When brands stand by their ambassadors

Meenakshi Verma Ambwani New Delhi | Updated on October 31, 2021

Unless there is an ethical issue, brands are largely standing by celebrities who are in trouble

Bollywood bashing seems to have become quite the trend, if you scroll through social media posts. Especially as A-listers from tinsel town are increasingly getting embroiled in controversies.

Yet, interestingly, when it comes to lucrative brand endorsement deals, many of these stars seem to be largely unscathed.

Brand value

Take Shahrukh Khan, whose son Aryan’s drug-related ordeal has been hitting headlines or Shilpa Shetty, whose husband Raj Kundra was arrested and then released on bail in connection with an adult film racket.

Other stars such as Deepika Padukone and Sara Ali Khan too faced tough times last year due to the Bollywood drug probe.

Yet King Khan’s brand value seems unaffected. Companies such as Byju’s, Vimal Pan Masala, Mondelez India and LG India have not hesitated to either continue with existing campaigns or launch new campaigns featuring him.

Ditto Shetty; she has landed a new endorsement deal with Godrej Consumer Products, for its henna-based hair colour brand Godrej Nupur.

Some experts believe that brands increasingly do not want to react to unproven allegations or take knee-jerk actions when it comes to commercial deals, instead focussing on short-term and long-term measures, depending on the nature of the allegations.

Brand strategist Harish Bijoor says, “Brands typically do a gain-loss analysis and try to understand what would be the gain or loss in dropping a star. If the brand tends to lose more by dropping the celebrity, they would rather retain the brand ambassador. There is no charity here. They retain and stick to their endorsement deals with the celebrity because they have paid out valuable monies for the deal.”

Bijoor added that brands also do not tend to react to unproven allegations or rumours unless it’s a very serious issue. “They usually reduce the exposure of their campaigns for a short time and wait for things to cool down and restart their campaign,” he says.

In fact, BL Agro Industries, which had roped Shetty in March to endorse Brand Nourish, came out in strong support of her last month. “ Brand Nourish onboarded Shilpa Shetty as its ambassador since she is a fitness icon, a yoga practitioner, wellness influencer, and above all, a doting mother. All these characteristics still stand true to her. We believe that it’s unfair to vilify her and subject her to a media trial. We find no reason to distance ourselves from our celebrity brand ambassador and we support her in these tough times,” a company spokesperson had said.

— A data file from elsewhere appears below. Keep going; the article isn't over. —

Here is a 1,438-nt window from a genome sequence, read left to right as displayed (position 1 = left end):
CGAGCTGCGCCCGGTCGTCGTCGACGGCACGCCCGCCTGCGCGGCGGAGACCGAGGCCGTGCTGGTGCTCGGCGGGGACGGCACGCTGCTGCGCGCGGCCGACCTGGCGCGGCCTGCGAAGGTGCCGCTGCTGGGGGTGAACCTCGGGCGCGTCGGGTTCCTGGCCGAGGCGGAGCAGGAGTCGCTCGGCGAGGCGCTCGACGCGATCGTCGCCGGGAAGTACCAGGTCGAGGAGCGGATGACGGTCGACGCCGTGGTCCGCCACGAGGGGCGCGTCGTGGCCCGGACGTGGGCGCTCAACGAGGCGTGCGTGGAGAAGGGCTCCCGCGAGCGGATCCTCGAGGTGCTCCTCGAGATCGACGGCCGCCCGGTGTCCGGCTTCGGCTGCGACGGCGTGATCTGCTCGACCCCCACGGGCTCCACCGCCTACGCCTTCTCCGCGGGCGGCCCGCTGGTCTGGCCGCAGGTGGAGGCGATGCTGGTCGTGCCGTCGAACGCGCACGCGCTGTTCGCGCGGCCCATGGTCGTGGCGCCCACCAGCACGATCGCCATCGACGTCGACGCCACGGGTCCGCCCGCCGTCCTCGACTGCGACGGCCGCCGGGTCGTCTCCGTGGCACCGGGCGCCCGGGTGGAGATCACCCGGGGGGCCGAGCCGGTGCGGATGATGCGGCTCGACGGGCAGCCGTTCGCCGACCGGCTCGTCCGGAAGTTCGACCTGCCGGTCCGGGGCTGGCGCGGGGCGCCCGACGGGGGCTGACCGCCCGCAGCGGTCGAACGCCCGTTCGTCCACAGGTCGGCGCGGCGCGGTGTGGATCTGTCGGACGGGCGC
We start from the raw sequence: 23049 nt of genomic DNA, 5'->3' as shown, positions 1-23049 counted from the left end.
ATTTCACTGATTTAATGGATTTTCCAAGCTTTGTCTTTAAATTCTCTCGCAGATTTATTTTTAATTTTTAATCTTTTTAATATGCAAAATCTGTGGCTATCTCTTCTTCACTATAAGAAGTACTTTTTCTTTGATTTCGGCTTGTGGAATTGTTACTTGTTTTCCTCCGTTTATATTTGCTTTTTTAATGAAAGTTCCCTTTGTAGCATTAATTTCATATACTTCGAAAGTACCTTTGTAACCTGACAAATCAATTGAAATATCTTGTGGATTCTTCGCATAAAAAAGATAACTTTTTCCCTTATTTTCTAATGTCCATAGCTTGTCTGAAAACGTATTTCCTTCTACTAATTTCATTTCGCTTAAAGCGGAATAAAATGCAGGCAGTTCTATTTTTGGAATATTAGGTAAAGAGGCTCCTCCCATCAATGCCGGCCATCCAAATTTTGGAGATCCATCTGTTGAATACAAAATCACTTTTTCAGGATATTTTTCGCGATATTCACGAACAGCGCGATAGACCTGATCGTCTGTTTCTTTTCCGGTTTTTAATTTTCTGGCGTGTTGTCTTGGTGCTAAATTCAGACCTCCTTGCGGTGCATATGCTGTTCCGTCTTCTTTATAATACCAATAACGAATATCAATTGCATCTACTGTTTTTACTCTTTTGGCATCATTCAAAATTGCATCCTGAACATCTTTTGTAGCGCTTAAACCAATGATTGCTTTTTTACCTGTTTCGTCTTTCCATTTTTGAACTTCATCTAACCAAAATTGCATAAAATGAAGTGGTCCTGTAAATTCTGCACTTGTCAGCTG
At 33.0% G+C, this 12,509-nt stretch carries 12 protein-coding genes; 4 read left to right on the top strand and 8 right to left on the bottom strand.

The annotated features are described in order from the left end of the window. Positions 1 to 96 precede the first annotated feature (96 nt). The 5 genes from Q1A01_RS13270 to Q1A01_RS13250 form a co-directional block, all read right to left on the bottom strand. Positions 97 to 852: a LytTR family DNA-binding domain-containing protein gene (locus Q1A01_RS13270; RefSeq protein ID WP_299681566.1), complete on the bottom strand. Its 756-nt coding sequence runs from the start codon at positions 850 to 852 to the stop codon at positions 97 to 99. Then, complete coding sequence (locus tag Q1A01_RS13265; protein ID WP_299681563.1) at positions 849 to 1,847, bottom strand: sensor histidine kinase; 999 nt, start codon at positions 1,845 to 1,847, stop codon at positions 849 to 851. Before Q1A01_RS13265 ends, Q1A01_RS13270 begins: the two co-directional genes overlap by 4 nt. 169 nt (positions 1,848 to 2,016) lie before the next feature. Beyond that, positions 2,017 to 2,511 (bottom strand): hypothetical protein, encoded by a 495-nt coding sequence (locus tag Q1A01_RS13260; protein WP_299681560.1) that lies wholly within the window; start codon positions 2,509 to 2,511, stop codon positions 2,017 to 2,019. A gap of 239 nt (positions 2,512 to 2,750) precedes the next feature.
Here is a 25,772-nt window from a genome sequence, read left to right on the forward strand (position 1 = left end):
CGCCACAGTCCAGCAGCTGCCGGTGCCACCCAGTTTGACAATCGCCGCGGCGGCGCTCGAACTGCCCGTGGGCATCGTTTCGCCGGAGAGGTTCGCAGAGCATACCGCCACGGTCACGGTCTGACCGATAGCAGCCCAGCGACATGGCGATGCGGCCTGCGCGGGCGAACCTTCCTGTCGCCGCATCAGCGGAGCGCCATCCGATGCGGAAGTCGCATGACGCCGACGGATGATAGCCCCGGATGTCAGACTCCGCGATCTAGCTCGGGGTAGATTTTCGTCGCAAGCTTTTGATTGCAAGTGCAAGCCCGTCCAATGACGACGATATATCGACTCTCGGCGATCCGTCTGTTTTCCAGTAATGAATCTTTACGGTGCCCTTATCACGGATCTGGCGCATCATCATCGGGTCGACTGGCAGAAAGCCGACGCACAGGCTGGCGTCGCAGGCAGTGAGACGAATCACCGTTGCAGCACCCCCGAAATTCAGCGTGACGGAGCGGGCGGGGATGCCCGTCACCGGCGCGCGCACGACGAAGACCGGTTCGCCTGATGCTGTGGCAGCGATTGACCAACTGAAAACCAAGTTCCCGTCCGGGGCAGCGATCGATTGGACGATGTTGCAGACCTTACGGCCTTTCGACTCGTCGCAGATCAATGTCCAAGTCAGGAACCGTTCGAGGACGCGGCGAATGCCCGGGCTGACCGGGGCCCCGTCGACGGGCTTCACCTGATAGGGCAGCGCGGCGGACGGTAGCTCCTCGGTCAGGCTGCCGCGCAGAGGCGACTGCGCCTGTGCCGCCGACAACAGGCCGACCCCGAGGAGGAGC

Analysing damage

Experts said that brands often focus on how their real consumers will react to a particular controversy, instead of social media users.

Shripad Kulkarni, who is the marcom advisor for many challenger brands said, “The first reaction of the brand in such a situation is to analyse whether there is a need for damage control. The second aspect that brands try to assess is whether the issue will be perceived as morally or ethically incorrect. Finally, they look at whether the controversy that has impacted their brand ambassador will have a negative rub-off on the brand.”

He points to the multiple trends emerging in the current landscape such as wokeness or the cancel culture. “Some of these issues may not influence the brand’s real consumers,” he says.

Jessie Paul, CEO, Paul Writer, believes celebrities are held to different standards and are often exempt from social norms that apply to the common citizens. “Brands generally follow eyeballs as their first priority, then look for a fit with their product. A brand targeting children cannot ally with a celebrity in the spotlight for consuming drugs, at least not until it is forgotten. But a shampoo brand probably can. The brand owner has to take a call on whether their celebrity is actually being perceived negatively by their mass audience,” she says.

Take for instance, Deepika Padukone, who bagged new deals with brands such as Levi’s and Adidas this year, even as social media trolls continue to be unkind to her.

Paul says there is also a dearth of mass appeal stars in the country, and if they keep pumping out hits then the celebrity endorsements deals will continue.

Published on October 31, 2021

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